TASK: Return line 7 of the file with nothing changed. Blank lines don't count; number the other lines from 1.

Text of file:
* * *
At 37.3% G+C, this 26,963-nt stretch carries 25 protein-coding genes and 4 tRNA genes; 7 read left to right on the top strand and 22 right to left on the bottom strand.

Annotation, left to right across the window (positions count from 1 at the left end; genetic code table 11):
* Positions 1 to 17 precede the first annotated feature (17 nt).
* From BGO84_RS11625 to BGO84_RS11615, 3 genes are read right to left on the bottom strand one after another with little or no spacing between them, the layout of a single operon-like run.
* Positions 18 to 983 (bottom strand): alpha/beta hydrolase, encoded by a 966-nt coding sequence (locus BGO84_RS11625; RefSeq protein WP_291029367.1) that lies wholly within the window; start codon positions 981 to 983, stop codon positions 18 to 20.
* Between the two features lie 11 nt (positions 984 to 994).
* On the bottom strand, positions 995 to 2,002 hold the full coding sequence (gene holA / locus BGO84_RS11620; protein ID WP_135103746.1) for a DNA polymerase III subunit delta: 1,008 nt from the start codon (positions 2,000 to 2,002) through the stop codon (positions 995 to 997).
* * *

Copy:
* On the bottom strand, positions 995 to 2,002 hold the full coding sequence (gene holA / locus BGO84_RS11620; protein ID WP_135103746.1) for a DNA polymerase III subunit delta: 1,008 nt from the start codon (positions 2,000 to 2,002) through the stop codon (positions 995 to 997).